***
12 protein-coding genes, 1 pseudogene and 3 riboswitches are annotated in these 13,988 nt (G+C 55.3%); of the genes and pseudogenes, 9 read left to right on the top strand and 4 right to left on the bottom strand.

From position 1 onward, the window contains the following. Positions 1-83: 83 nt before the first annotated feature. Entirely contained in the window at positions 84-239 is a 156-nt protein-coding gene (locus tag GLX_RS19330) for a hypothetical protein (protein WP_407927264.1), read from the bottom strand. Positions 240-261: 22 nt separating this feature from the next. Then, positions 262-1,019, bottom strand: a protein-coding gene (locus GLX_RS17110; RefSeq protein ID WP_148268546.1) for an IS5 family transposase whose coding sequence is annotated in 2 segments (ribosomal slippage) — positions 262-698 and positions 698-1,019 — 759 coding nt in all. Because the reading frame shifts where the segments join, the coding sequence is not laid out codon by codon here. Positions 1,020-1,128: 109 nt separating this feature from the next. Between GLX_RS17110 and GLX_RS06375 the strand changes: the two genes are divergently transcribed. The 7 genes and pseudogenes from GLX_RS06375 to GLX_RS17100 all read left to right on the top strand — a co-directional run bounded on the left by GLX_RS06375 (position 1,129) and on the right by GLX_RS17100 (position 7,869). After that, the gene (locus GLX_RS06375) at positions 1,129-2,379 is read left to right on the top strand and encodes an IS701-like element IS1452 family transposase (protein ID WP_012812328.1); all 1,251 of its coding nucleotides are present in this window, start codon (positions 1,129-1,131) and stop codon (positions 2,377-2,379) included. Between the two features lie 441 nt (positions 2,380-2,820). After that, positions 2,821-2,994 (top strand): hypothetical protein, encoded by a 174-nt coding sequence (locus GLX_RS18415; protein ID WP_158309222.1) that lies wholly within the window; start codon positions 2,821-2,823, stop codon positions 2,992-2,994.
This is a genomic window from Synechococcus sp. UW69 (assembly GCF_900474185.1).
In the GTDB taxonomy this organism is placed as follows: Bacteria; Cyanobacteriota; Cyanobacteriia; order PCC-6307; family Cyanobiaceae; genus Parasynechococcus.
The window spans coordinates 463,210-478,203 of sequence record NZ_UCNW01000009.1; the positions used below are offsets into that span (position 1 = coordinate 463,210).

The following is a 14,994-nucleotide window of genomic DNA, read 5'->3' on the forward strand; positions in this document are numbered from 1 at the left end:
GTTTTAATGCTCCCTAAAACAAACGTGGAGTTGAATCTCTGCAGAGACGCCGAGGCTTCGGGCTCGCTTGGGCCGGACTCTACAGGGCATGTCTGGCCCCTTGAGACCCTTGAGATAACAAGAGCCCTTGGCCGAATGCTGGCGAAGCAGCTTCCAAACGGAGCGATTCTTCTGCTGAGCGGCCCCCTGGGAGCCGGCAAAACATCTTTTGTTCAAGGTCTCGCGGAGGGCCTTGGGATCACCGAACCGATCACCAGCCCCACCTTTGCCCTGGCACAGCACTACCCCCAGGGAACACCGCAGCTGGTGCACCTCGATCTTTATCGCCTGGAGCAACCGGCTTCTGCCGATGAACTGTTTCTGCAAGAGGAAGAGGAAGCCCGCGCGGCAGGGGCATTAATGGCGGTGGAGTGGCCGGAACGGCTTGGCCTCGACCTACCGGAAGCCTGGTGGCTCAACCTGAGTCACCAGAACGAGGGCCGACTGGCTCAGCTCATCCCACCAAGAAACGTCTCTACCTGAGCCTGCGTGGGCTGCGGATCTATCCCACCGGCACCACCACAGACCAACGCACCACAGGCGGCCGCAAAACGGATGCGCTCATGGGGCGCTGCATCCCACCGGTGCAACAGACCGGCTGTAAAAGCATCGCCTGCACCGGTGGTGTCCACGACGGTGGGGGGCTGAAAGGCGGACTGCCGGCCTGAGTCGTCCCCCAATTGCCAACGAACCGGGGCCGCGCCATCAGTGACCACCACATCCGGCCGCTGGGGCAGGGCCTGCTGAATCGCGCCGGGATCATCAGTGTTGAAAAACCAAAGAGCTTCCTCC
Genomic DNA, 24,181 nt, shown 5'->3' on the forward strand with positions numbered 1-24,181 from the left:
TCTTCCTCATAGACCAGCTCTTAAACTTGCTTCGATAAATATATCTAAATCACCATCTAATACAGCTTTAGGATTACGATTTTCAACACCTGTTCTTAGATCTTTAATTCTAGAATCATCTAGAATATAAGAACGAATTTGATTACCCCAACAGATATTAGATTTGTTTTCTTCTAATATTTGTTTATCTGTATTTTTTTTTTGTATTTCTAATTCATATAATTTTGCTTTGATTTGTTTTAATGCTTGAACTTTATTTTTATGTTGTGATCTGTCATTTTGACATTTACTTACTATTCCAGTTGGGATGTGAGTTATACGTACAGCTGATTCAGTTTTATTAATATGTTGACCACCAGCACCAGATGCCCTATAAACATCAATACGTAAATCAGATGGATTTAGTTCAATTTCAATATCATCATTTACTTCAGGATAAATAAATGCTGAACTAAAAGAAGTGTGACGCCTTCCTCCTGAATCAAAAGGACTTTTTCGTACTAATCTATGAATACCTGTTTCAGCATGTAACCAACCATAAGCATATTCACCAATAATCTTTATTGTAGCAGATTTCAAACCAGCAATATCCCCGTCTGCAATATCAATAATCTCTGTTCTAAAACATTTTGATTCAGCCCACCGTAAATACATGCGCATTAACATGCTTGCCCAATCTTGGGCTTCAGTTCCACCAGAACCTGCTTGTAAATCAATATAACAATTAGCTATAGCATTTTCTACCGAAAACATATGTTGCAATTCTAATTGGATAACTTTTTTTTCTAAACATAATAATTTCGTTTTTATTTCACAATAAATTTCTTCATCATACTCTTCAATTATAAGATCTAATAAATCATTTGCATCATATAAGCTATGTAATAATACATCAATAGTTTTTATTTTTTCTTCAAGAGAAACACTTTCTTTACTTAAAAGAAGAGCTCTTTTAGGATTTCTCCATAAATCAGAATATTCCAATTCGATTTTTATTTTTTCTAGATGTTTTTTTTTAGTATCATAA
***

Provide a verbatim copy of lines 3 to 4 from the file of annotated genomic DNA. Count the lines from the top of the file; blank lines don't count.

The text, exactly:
This is a genomic window from Synechococcus sp. UW69 (assembly GCF_900474185.1).
In the GTDB taxonomy this organism is placed as follows: Bacteria; Cyanobacteriota; Cyanobacteriia; order PCC-6307; family Cyanobiaceae; genus Parasynechococcus.